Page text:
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  1. #11
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    Quote Originally Posted by j.gardavsky View Post
    Hello Markan,

    my last night Messier galaxies hunting:

    M81, M82, M106, M94, M51, M64, M60: with 15x85
    M108, M97, M101, M63, M85(averted vision), M65: with 25x100

    not very many, actually, on that night with high humidity in the air.

    Best

    JG
    You did much better than I did. I got M81 & M82. Some of these galaxies are going to be a challenge for my 90mm refractor in an orange zone. I tried for M102, M108 & M101 but I can’t say I saw them. I hope to try again tonight.
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  2. #12
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    One way to find "invisible" targets, if one is stubborn enough, is to map star asterisms that lead you there and then try and try again until you start recognizing the general area where the invisible object is. At that point you'll be able to quickly go back to that area night after night, and use averted vision in that area, until on one of those nights you'll finally catch a glimpse of it. It may not be much reward for such an investment of time, but if you're stubborn (like me, for instance), that's what you gotta do. That's the way I managed to catch faint galaxies and quasars down to magnitude 14.7 in my 10" reflector. They should have been invisible, and yet I spotted them. The two dimmest ones were BL Lacertae and Polarissima Borealis.

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  4. #13
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    I've seen M101 before with my reflector so I know it's location well enough. Tonight I'm going to try it with binoculars. Maybe a larger FOV will make a difference. Also, I bought myself an observing vest which I want to try out tonight. I'll try it with M102 & M108.
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  5. #14
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    My SkyTool ranking for a 90mm refractor

    M101 Challenging
    M102 Challenging
    M108 Challenging
    M51 Detectable
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  6. #15
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    I have yet to see M102 and M108. The "observing vest," does it have a lot of pockets for eyepieces?

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  7. #16
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    Your avatar is M33, is it not? Have you ever spotted the emission nebula NGC 604 inside it? It's challenging but doable even in a 6" aperture from a reasonably dark area (limiting magnitude around 5). Again, it takes a little planning and perseverance. It's a little easier to detect though than the similar but broader emission nebula in the Andromeda galaxy. Those would be two interesting (and challenging) targets for late Spring.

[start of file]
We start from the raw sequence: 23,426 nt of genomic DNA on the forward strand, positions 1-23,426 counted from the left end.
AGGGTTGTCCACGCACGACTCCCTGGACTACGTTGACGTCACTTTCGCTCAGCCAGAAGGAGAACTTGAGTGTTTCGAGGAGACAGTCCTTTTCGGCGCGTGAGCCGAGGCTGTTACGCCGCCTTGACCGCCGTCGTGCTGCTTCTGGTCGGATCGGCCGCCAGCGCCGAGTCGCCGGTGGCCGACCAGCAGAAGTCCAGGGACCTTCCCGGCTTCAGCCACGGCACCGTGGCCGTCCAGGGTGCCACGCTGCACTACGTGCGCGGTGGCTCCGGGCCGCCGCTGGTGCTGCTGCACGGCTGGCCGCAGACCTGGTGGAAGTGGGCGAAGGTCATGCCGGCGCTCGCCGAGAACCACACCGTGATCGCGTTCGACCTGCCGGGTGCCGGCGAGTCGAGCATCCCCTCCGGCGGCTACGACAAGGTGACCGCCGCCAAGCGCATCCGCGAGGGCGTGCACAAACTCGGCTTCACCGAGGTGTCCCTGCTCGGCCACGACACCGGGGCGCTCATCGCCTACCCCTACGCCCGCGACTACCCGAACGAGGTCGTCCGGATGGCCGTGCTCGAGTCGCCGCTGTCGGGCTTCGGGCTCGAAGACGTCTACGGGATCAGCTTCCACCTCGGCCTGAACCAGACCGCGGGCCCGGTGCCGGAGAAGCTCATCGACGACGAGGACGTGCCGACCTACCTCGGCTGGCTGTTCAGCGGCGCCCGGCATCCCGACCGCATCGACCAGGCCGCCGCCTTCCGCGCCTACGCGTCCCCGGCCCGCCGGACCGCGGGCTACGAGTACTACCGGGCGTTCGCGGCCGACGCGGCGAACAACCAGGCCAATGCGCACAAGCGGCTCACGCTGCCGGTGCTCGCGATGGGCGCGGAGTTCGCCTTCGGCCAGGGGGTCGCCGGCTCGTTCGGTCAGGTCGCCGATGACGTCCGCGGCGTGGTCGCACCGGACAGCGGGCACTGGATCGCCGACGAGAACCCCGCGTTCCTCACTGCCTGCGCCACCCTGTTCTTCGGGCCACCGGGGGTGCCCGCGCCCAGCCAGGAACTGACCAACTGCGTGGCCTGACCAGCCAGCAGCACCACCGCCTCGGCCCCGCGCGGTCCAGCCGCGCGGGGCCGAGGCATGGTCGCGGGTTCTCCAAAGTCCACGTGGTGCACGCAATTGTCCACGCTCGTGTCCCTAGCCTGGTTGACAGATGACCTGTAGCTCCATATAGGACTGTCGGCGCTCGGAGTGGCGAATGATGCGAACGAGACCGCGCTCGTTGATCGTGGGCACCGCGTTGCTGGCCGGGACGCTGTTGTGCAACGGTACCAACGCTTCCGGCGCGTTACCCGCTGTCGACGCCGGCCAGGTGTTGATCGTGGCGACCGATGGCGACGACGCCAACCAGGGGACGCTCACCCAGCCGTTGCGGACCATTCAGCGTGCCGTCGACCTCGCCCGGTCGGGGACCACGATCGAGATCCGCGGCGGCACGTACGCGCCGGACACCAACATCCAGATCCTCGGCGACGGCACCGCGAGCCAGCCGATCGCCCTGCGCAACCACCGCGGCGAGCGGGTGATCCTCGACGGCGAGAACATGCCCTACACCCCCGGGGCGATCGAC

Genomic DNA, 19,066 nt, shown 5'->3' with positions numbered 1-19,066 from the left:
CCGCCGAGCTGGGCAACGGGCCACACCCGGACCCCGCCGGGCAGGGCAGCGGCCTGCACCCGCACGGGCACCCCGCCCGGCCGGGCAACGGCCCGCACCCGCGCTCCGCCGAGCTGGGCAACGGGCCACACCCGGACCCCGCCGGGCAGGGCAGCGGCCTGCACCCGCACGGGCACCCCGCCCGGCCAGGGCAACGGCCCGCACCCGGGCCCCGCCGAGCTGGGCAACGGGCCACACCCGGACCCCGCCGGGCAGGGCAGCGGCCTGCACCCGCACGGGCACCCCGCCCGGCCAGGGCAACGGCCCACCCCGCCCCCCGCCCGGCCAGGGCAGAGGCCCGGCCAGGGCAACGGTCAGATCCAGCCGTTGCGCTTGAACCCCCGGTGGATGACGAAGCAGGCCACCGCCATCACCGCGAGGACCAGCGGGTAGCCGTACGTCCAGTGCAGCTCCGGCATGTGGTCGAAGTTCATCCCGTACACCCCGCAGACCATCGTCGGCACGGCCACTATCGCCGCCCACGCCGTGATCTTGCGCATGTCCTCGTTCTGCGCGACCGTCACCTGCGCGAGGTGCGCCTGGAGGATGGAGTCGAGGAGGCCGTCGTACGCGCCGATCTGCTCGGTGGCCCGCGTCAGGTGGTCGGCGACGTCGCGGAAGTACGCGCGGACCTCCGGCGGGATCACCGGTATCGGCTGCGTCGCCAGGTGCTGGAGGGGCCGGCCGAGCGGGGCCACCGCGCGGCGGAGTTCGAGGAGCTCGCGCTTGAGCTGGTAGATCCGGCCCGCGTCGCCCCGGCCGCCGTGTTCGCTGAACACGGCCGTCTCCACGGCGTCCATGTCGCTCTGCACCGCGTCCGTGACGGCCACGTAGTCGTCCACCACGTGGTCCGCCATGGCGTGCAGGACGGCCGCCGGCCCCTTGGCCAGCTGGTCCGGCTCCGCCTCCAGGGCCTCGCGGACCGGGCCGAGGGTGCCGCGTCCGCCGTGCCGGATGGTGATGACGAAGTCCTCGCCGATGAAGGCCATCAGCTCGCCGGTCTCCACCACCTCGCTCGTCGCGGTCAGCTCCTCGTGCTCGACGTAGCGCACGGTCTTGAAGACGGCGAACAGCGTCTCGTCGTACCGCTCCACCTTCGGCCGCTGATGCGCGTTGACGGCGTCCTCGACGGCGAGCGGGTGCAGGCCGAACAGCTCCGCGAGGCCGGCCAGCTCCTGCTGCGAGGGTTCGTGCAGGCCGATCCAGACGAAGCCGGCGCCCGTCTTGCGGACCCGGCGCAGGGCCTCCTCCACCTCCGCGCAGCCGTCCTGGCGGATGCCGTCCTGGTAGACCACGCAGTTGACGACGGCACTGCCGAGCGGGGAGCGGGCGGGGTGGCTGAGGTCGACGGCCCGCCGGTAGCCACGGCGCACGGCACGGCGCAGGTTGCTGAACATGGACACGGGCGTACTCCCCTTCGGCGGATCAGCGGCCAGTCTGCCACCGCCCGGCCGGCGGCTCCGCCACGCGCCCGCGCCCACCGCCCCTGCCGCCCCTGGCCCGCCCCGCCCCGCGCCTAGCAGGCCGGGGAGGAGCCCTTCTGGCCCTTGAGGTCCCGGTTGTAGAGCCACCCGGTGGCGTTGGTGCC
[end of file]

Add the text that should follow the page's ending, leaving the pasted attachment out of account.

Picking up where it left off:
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  8. #17
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    The vest has about 8 pockets. I'm glad I got it. It works well.

    M101. I tried for it last night again but without success. Kind of poor seeing conditions with variable clouds starting to move in. I've never seen any nebula. Do you need a filter for nebula? I had an Orion SkyGlow filter but I only used it once then sold it.
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    M101 is going to be a challenge unless you can get to a darker site. I viewed it the other night with my C6 and while I could determine where the galaxy was that was about all I saw - given the fact that it is a large object and face-on to us it's overall appearance in a 32mm eyepiece (47X) was a slight brightening on the background sky. Looking at the light pollution overlay in Google Earth it looks like you'll need to get at least 50-60km away from downtown Ottawa in order to have a decent chance of seeing it.
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    I drive about 45 minutes to an orange zone to view. I've seen M101 with my 200mm reflector, but I'm having doubts I'll see it with my refractor. I tried for M51 and M94 but no luck with either of those.
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  11. #20
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    The Orion Nebula M42 is of course easy to see, in detail, even from LP areas. Another easy one to see - but a bit harder to find - is M27 the Dumbell nebula. An easier one to find but harder to see is M57, the Ring nebula. 120x and above show it well. The Lagoon nebula M8 is also easy to catch. The last three are coming up later this Spring and Summer.

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